The Courage of Cooperation: A Review of Jessica Gordon Nembhard's Collective Courage

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Collective Courage:
A History of African American Cooperative Economic Thought and Practice
By Jessica Gordon Nembhard
Penn State University Press, 2014, 328 pages, $39.95 paperback.

DETROIT HAS BECOME something of a national symbol of the growing trends of economic inequality, and something of a laboratory challenge as to whether they can be reversed.[1] The impetus for economic development fostered by both governmental and private initiatives in Detroit has focused on the downtown and midtown areas, and the development of high-tech start-ups that depend significantly on younger, better educated, and primarily white entrepreneurs.

What’s been generally omitted in these planning efforts is how to bring economic development to Detroit’s predominantly Black and poor neighborhoods whose residents comprise a large majority of the city’s population, but who may have insufficient education, training or transportation to take advantage of whatever high-tech infrastructure is able to take root in the metropolitan area.

If “omitted” is an overstatement, it may just be fairer to say that with the globalization of manufacturing and the concomitant export of low-skilled and moderate-skilled jobs, few solutions have been proposed that begin to address the economic development of poor, oppressed communities.

In this context, it was a pleasure to read Collective Courage: A History of African American Cooperative Economic Thought and Practice by Jessica Gordon Nembhard. The author is associate professor of Community Justice and Social Economic Development in the Department of Africana Studies at John Jay College, City University of New York.

Professor Gordon Nembhard seeks not only to explore in detail the theory and practice of Black engagement in cooperative economic enterprises throughout the 20th century — including collective benevolence organizations, grassroots economic organizing, cooperative agricultural initiatives, union cooperative ownership and deliberate efforts among African Americans to develop Rochdale cooperatives[2] — but also to highlight significant trends among African American thinkers fostering cooperative economic development as a means of overall economic and social advancement for the Black community.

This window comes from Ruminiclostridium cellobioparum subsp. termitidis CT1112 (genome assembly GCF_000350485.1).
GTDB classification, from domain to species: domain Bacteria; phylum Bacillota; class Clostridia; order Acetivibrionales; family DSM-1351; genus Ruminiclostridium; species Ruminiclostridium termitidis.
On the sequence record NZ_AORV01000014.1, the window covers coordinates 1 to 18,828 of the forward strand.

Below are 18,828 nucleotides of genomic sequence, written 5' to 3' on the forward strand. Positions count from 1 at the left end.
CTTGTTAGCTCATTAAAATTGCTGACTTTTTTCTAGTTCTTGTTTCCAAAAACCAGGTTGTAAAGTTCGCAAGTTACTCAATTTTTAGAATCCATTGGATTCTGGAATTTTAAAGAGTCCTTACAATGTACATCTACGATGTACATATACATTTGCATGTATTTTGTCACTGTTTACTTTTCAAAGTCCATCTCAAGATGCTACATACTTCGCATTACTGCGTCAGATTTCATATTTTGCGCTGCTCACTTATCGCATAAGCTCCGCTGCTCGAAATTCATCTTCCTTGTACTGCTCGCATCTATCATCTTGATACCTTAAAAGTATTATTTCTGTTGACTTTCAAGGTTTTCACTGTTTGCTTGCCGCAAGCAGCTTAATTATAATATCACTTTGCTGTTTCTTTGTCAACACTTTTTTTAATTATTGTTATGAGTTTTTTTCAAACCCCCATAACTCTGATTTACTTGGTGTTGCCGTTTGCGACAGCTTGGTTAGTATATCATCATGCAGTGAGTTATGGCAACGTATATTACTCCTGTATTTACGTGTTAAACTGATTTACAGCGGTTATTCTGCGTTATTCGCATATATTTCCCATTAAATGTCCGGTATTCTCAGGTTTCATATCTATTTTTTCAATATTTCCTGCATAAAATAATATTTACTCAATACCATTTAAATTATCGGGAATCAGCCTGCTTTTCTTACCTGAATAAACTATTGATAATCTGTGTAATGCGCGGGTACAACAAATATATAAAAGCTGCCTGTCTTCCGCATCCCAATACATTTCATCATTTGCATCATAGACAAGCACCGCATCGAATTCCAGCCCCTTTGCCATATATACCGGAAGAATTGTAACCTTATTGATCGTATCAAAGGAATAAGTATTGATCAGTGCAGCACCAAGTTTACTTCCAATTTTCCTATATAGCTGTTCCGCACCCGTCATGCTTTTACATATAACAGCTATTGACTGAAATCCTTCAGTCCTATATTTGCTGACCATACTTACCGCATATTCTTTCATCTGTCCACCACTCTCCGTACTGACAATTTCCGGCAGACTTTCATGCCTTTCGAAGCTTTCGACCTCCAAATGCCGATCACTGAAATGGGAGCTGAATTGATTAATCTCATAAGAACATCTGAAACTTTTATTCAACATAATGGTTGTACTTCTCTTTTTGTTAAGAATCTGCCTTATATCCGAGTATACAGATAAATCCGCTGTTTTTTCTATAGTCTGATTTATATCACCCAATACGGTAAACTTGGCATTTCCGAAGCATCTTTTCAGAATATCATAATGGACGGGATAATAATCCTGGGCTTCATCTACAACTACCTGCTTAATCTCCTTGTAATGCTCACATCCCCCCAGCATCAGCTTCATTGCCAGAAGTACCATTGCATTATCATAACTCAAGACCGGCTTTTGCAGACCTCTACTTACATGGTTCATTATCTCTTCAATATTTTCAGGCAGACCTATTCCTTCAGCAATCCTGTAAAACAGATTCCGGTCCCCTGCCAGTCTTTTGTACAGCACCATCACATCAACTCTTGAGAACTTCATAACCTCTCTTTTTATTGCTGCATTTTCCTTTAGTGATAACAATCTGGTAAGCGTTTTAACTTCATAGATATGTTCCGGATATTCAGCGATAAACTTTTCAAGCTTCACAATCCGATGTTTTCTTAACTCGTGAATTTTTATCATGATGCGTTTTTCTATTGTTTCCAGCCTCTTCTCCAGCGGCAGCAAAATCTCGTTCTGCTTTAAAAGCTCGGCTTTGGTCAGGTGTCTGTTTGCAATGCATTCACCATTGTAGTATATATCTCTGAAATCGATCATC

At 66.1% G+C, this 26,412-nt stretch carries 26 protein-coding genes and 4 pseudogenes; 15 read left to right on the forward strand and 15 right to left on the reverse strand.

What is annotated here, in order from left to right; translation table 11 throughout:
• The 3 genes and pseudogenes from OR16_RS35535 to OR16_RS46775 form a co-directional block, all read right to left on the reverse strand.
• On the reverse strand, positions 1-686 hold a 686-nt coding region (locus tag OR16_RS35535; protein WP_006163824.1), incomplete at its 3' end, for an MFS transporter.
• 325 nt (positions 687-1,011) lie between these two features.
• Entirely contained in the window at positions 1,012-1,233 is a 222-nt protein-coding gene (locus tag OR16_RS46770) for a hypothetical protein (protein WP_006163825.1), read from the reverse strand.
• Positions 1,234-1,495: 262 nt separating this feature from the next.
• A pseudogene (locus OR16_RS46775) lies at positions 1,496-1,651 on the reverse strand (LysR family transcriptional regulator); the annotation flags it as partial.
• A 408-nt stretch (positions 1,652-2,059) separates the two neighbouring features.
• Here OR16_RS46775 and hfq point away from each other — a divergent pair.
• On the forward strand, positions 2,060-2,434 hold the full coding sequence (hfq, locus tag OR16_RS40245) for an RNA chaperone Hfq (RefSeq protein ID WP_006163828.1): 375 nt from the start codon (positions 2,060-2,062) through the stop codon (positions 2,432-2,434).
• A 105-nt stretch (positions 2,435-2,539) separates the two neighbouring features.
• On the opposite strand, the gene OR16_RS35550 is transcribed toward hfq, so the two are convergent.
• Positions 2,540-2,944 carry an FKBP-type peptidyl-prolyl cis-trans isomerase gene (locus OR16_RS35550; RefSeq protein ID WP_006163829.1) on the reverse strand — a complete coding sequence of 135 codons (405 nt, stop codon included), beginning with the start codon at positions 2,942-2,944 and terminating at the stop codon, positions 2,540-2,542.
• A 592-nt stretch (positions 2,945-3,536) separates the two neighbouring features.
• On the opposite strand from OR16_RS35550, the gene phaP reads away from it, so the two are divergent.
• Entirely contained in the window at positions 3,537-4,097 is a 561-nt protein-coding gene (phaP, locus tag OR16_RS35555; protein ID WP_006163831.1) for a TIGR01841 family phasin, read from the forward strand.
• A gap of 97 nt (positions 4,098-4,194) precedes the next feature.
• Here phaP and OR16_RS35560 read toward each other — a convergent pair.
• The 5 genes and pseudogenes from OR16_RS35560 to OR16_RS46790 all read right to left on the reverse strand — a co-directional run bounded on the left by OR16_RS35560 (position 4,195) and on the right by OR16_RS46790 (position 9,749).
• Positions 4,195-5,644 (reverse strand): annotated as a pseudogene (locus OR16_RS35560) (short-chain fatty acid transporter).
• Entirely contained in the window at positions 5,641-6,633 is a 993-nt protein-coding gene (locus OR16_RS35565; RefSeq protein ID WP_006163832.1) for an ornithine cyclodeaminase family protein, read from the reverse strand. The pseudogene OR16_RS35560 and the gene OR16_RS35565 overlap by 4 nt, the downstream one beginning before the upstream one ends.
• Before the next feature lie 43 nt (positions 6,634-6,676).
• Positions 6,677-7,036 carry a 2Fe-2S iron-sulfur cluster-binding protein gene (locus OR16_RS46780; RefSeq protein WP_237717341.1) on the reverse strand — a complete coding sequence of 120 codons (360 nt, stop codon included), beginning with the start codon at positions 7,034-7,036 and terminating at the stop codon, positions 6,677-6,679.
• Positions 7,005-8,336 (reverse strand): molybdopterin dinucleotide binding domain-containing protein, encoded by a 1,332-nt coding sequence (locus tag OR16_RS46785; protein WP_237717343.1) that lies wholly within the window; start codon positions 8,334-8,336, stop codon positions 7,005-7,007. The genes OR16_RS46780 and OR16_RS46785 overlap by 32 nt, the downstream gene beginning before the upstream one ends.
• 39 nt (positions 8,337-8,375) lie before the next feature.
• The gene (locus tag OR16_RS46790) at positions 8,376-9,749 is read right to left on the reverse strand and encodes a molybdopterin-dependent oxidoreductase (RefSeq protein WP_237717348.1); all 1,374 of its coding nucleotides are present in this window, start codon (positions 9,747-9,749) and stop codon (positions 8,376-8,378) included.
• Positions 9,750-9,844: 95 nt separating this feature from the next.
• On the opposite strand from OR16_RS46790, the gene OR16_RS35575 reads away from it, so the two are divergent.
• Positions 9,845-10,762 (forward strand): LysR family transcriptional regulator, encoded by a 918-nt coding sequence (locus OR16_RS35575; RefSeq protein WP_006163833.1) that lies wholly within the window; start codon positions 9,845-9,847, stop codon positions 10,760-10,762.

Importantly, she sees such initiatives providing something of a template for moving forward, as she explains in the introduction:

I was interested in cooperative economic development as a community economic development strategy, and my focus was on how cooperatives help subaltern populations gain economic independence, especially in the face of racial segregation, racial discrimination, and market failure. . . .As a specialist in racial wealth inequality, I also began exploring ways in which cooperative ownership, particularly in worker cooperatives, is a strategy for community-based asset building, and I began to develop a concept of community wealth based on cooperative ownership and community assets.

In developing her history of Black cooperative initiatives as a guide to pursuing community wealth building through cooperative development, the author was very much influenced by the experience and example of the Mondragon Cooperative Corporation in northern Spain.[3]

Not surprisingly, the earliest cooperative efforts of African Americans were undertaken as simple collective actions and mutual self-help efforts in the face of racial violence and oppression — e.g. collectively tilling small garden plots, pooling savings to buy freedom or farm plots, forming mutual aid societies to cover burial expenses, taking care of widows and orphans or providing income when sick.

These arrangements took many forms,[4] and in two studies — Some Efforts of American Negroes for their own Social Betterment (1898) and Economic Cooperation Among Negro Americans (1907)[5] — W.E.B. DuBois documented many of them, intending as Gordon Nembhard explains, to illustrate “the myriad ways in which African Americans shared the costs, risks, and benefits of economic activity that helped Black families and communities, and to illustrate joint Black business and economic successes.”